Britain's complex system of benefits will be swept away and replaced with a single payment to claimants under plans being trumpeted by the Government as the biggest welfare shake-up for decades.
Iain Duncan Smith, the Work and Pensions Secretary, will today unveil proposals to streamline and simplify payments, as well as improved incentives for the unemployed to swap life on benefits for work. He will describe the moves as the biggest revamp of a "broken benefits system" for a generation, but critics will argue it is just a cover for heavy cuts in welfare spending.
Mr Duncan Smith will suggest replacing the 51 benefits currently available to the unemployed, as well as income-related benefits for the low-paid, with a single benefit covering all people of working age. It would also incorporate the cash currently paid out under Gordon Brown's flagship tax credits scheme, which would effectively be abolished.
Payments would take into account claimants' circumstances, such as numbers of children and housing needs, and could be adjusted monthly using new computer software being developed by the Government. Ministers say the planned moves would make the benefits system easier to navigate as claimants would no longer have to complete a series of forms.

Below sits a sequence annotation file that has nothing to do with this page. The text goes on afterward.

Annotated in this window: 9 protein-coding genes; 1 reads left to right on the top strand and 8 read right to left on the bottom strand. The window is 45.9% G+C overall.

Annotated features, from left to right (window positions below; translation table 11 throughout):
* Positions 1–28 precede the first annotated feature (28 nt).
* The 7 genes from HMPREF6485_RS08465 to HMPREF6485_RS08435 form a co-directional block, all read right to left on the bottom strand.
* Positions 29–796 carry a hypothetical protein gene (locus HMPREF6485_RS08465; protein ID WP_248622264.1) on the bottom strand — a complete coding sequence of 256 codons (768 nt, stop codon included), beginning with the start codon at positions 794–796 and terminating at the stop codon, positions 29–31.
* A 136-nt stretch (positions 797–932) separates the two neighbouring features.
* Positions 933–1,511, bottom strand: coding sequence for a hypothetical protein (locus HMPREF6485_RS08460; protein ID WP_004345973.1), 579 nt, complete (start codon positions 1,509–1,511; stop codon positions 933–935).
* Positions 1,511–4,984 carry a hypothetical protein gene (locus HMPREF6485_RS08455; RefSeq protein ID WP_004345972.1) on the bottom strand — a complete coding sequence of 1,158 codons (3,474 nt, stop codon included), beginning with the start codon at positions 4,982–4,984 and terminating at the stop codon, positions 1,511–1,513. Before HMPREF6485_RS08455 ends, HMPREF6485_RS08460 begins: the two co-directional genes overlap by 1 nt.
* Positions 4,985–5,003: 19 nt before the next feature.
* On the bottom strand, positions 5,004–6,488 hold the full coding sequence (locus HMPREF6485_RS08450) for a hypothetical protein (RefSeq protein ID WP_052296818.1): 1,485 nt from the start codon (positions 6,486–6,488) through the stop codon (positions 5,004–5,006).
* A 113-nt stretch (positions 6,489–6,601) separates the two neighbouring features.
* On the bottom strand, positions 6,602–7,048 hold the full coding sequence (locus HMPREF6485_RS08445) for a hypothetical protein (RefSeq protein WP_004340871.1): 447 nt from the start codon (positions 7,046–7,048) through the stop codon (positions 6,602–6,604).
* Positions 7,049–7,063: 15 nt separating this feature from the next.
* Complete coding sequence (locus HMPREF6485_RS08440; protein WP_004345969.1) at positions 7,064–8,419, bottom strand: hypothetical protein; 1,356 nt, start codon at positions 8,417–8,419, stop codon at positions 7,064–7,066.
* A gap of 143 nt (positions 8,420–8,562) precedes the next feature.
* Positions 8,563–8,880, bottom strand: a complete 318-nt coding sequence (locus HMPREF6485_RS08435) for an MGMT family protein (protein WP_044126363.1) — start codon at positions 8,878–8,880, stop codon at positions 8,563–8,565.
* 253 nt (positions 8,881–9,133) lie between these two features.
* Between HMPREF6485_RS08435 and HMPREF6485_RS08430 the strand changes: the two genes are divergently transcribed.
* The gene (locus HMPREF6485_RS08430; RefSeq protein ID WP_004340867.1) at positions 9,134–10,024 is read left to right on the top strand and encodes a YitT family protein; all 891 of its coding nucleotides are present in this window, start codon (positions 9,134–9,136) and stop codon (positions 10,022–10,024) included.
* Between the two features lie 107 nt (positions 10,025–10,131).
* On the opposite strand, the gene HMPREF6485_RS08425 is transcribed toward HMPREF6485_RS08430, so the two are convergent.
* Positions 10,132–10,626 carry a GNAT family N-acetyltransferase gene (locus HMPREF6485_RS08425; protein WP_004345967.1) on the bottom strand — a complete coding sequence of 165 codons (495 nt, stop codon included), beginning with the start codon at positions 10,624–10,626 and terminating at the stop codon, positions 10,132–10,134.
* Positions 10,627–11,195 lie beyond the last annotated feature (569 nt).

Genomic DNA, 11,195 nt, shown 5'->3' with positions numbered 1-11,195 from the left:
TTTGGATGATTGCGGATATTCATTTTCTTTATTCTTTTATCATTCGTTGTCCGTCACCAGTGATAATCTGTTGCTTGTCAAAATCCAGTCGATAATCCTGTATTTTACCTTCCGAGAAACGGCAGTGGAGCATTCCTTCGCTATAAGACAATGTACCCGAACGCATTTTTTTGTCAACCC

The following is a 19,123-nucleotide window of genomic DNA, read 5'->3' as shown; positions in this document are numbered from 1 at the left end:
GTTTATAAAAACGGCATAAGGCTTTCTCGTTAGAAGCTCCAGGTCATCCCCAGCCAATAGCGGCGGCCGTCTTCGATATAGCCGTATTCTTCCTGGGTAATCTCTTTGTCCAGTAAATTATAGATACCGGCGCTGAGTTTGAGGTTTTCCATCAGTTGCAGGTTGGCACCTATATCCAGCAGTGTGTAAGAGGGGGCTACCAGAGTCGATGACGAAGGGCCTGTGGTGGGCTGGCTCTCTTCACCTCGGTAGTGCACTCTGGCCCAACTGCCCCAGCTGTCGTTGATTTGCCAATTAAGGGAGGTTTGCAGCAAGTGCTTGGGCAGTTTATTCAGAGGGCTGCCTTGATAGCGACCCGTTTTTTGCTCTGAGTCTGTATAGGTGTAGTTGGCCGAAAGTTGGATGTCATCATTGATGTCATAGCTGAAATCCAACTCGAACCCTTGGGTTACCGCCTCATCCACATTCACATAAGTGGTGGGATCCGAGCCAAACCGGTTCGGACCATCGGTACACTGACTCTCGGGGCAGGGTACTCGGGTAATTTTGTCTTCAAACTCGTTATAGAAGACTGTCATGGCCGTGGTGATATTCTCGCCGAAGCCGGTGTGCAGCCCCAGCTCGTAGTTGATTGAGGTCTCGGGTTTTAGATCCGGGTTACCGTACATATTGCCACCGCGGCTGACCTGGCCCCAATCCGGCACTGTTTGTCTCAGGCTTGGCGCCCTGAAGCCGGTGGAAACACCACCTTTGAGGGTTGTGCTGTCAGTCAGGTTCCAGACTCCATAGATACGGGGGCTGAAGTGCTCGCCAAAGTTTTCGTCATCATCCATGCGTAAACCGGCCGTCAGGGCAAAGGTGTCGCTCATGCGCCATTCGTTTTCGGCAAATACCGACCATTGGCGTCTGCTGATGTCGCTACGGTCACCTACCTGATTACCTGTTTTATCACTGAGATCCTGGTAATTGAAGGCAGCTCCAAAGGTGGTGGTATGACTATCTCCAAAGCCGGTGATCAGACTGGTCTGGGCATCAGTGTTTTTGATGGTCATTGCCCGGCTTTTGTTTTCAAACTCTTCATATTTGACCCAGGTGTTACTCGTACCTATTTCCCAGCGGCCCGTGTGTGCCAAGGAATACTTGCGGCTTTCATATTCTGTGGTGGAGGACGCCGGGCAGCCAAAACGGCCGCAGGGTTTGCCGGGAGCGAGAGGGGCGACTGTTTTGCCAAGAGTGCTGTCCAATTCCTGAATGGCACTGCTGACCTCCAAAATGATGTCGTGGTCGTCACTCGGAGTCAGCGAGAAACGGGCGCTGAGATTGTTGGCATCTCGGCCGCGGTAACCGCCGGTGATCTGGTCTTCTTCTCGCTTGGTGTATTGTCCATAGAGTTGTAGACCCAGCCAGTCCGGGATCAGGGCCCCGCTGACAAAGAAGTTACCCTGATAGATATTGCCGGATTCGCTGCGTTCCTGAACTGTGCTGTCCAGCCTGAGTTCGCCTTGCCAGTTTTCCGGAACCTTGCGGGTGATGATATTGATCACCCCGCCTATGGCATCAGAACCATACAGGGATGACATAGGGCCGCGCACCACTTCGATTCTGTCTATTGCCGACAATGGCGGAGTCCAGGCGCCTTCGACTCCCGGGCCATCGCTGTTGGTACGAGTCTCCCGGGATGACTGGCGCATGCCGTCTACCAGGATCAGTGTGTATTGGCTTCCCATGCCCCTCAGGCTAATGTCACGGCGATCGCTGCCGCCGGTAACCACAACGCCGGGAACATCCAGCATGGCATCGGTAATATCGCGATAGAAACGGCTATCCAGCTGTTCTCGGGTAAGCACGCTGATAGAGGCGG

There should also ultimately be a saving for the Government in administration costs, although there could initially be a sizeable bill for setting up the new single benefit.
Government sources called the plans "the most radical root and branch overhaul of the system in decades". They said five million people had been "abandoned" to live on out-of-work benefits, including 1.4 million on benefits for at least nine of the last 10 years.
The proposals will be set out in a discussion document published today by Mr Duncan Smith. It falls short of a formal white paper setting out plans for legislation, but is likely to form the basis of a reform blueprint next year. The publication follows wrangling between Mr Duncan Smith and the Treasury over how the system can be redesigned to improve financial incentives to work with few costs for the taxpayer.
In last month's Budget, the Government announced plans to cut spending on welfare by £11bn by 2014. George Osborne, the Chancellor, has also signalled a drive against the cost of benefits paid to the sick and disabled and is pressing the Department for Work and Pensions to identify further savings.Reuse content